The bad about Spotify HomePod integration

AirPlaying Spotify to the HomePod is weird. While it technically works OK, the sound quality seems lower than when compared to Apple Music. It could be my impression only, but it feels like HomePod doesn’t give its full sound potential when I use AirPlay with Spotify.

Additionally, there is no way to interact with Spotify using HomePod. While Apple added this technology, Pandora is the only music player to incorporate it so far. Whether or not Spotify is working on this feature remains to be seen, but it’s a glaring omission right now.

I also tried linking my Spotify account to my third-generation Amazon Echo, and both streaming services sound the same.

There’s a lot of playlists and I want to listen to my songs

You just heard from me that playlists are a great part of Spotify, but at the same time, it feels like it’s the only one. I have this feeling that the app forces you to discover new songs, and every time you finish an album, it just keeps playing a similar thing.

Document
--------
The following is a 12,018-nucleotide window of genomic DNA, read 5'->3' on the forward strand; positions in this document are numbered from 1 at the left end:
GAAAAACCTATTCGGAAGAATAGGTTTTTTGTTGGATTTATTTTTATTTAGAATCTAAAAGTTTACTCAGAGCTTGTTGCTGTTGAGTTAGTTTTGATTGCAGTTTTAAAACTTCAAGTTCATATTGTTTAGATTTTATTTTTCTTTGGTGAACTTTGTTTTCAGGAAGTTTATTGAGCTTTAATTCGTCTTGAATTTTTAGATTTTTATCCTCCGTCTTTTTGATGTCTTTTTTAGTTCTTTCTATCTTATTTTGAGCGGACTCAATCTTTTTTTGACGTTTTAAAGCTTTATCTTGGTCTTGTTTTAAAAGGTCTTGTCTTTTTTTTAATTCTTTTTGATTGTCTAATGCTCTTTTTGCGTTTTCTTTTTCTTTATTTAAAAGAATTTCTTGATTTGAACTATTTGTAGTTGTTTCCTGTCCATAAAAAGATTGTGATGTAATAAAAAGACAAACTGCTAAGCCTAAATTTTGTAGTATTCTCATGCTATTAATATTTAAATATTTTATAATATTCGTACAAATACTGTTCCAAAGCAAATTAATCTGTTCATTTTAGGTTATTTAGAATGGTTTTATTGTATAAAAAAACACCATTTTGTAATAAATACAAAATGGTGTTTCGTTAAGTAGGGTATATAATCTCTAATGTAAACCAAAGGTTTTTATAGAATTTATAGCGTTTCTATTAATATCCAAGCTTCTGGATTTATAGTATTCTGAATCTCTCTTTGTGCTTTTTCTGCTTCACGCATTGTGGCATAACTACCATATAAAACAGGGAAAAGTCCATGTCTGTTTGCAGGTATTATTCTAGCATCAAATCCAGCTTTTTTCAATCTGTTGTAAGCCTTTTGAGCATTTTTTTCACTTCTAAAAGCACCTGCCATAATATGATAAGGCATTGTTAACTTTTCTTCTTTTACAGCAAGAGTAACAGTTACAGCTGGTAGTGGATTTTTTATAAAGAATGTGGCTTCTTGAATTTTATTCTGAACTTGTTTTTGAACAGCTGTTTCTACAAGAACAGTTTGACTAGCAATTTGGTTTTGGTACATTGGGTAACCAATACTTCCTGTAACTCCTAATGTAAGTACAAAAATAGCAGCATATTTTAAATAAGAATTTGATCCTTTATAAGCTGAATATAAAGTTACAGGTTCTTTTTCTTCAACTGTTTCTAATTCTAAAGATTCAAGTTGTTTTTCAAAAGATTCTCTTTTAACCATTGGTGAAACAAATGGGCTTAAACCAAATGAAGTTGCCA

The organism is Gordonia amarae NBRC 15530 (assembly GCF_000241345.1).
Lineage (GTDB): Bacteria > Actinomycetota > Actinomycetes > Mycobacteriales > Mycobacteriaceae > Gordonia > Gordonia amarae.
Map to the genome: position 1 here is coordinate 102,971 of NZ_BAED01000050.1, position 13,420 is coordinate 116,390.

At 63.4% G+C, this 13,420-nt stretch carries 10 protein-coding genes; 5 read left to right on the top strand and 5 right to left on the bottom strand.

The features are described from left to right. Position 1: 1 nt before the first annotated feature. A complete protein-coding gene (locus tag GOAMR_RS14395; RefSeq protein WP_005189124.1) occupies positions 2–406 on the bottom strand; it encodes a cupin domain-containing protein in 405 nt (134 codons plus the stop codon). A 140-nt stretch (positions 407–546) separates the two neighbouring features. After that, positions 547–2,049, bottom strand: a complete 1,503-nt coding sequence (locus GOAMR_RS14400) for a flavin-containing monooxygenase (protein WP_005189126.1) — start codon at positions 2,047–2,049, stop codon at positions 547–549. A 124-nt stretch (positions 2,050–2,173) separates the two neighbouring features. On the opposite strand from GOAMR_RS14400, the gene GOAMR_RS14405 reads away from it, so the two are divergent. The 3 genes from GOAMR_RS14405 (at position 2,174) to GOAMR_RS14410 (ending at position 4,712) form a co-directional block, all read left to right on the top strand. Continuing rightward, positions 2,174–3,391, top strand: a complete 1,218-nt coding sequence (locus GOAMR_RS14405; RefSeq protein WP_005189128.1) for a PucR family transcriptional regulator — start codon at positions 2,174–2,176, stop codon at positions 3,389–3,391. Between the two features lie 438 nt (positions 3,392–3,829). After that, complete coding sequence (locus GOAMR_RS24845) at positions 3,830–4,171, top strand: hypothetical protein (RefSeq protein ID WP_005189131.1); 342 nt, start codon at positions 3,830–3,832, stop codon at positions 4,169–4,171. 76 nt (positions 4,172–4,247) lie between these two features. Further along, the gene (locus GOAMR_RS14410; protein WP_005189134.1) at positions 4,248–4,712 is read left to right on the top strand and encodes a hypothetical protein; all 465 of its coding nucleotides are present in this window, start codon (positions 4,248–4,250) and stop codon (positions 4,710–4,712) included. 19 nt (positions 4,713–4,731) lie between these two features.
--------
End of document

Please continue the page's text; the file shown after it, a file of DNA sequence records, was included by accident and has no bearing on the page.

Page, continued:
That’s nice, but sometimes I just want to finish an album and that’s it. Or I just want to listen to one specific song. But this has also shown me that I use music streaming services differently than most people.

Most people probably listen to an album or playlist, right? Well, I like to shuffle all my downloaded songs every now and then, and finding your entire library of songs in Spotify isn’t as easy as in Apple Music.

This algorithmic approach to music has its pros and its cons. As much as discovering new songs is great, most of the time I just want to jump to Folklore by Taylor Swift, Battle Born by The Killers, or Milo Greene’s self-titled album, and that’s it.


There’s still some time until I decide whether I’m going to keep on using Spotify or to go back to Apple Music. In the meantime, I’d like to hear what you like the most about Spotify, and what you want me to try while I’m testing the service.

Stay tuned for my next article on Spotify vs. Apple Music, where I’ll try to talk more about my overall experience and Spotify’s features that I haven’t yet had time to test.